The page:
The cost of public realm amenities and improvements designed to discourage car use (like shared parking and parking reduction strategies) would sit with property owners through complicated land use regulations that give a lot of discretion to the Zoning Commission for compliance.
Residents who wanted things like community gardens, government offices, job-producing workplaces, reduced pass-through traffic and a neighborhood grocery market were told that the height and density restrictions that keep our neighborhood a “village” would have to make way to incentivize builders to pay for those things within their projects. In three early reports to the Oversight Committee, every single patch of “open space” that appeared on the maps either already existed, or proposed on private property.
Traffic control strategies proposed tools that would not address the root causes of traffic in the area. The study bypassed solutions like convenient means for people to access the train station without being dropped off in a car, or providing an incentive for a neighborhood market so people do not have to drive out of the area for groceries, or anchoring government services or tourist attractions with complementary economic activity to bring in dollars via the train. Instead roads and parking are to be redesigned as unpleasant and difficult, to make car travel less competitive with public transit, and forces residents to compete for scarce parking resources with faddish trends like scooters that have little documented safe usage in Norwalk.
As the plan continued to develop, new “easter eggs” appeared, that were neither conceived by, nor presented to the public, but found their way into iterations of the plan seemingly out of thin air (like adding another neighborhood zone, apparently for the purpose of gentrifying the area near the public works facilities.) Later on, the idea of moving the public works garage out of East Norwalk and developing that site was dropped in, even though it was not identified early on as susceptible to change.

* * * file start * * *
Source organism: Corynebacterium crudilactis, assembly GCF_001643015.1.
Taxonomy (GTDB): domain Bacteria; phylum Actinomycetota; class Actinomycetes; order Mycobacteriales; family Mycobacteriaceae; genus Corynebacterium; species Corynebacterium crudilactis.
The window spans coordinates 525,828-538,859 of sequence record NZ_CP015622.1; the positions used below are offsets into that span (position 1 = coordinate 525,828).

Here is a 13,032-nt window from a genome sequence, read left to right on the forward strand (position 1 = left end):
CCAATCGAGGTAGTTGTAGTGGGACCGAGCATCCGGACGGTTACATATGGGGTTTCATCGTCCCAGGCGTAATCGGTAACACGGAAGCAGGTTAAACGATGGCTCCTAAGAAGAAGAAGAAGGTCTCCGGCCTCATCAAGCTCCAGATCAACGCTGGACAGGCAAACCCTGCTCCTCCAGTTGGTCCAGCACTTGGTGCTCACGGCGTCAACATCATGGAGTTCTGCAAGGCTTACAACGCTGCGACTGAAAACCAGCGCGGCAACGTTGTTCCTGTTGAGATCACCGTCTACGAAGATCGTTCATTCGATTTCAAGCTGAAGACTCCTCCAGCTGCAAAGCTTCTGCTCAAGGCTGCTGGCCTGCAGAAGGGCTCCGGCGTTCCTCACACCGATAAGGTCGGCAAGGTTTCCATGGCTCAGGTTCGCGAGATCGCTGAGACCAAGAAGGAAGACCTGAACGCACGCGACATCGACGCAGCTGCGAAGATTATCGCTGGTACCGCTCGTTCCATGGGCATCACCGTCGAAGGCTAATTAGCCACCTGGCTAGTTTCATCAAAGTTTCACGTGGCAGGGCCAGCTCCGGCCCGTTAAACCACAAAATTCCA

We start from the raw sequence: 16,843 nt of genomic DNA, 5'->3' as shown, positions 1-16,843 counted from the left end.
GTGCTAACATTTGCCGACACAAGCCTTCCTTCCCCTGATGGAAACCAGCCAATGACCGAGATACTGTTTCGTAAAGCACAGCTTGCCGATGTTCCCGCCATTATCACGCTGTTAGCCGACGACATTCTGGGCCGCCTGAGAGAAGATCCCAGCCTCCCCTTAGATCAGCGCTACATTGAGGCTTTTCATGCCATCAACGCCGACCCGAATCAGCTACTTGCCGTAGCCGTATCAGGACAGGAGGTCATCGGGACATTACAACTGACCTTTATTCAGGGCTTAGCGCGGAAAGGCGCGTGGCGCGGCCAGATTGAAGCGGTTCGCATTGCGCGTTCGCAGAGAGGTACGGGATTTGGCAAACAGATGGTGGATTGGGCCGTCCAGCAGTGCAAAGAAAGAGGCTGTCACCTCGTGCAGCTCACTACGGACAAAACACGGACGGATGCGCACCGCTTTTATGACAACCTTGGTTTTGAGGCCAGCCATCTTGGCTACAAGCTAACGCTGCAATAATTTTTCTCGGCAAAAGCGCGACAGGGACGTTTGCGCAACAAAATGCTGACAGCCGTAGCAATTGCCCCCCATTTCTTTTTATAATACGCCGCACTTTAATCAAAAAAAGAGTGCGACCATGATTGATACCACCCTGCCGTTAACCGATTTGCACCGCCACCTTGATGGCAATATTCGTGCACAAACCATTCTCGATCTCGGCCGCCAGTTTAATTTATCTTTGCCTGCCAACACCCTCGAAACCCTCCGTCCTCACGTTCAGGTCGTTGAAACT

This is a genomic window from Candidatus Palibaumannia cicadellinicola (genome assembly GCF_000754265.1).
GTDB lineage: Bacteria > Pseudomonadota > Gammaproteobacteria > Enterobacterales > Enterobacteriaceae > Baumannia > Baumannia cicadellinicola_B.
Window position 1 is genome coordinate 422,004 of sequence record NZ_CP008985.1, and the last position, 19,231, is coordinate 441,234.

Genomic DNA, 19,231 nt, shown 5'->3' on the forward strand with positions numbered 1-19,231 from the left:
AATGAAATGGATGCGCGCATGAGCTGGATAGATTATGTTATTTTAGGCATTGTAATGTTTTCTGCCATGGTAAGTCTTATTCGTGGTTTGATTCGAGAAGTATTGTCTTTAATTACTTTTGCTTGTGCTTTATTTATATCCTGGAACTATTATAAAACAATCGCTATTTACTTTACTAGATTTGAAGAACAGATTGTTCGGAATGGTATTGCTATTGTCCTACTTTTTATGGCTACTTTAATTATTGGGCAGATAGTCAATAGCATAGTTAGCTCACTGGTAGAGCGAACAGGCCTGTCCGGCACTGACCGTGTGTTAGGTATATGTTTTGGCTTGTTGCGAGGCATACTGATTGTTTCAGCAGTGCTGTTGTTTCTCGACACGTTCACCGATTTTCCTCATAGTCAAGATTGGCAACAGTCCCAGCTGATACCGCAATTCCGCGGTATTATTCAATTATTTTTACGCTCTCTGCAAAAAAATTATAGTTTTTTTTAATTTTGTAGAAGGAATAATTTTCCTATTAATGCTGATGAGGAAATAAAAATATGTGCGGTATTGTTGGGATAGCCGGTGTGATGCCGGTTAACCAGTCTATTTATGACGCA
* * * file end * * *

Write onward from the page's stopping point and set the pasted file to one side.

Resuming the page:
At the end of the day, after concluding that Zoning restrictions are discouraging property owners from improving and investing in the area; the proposal includes 15 pages of loosening the Zoning restrictions, and 25 pages of new village design restrictions, including the need to hire a consultant to ensure compliance, which will only add to the expense and complexity any property owner might experience in attempting to develop here.
Of the Top Ten Action Items called for in the plan, nine of them have to do with land use, the tenth is a bullet-point list of “area-wide actions” that are supposed to be at the heart of TOD, and zero of them relate to an actual strategy for the train station itself. We will get dense development, with the façade of “village” through design restrictions.
People who love East Norwalk will move on, and new residents will not have an area appreciably different from Port Chester. The powers-that-be in Norwalk really don’t care, because the money from the next taxpayer that moves in is just as green as the money of the taxpayer that just moved out.
Debora Goldstein is a former Third Taxing District Commissioner. She served on the East Norwalk TOD Oversight Committee as TTD representative, before failing to win reelection last fall.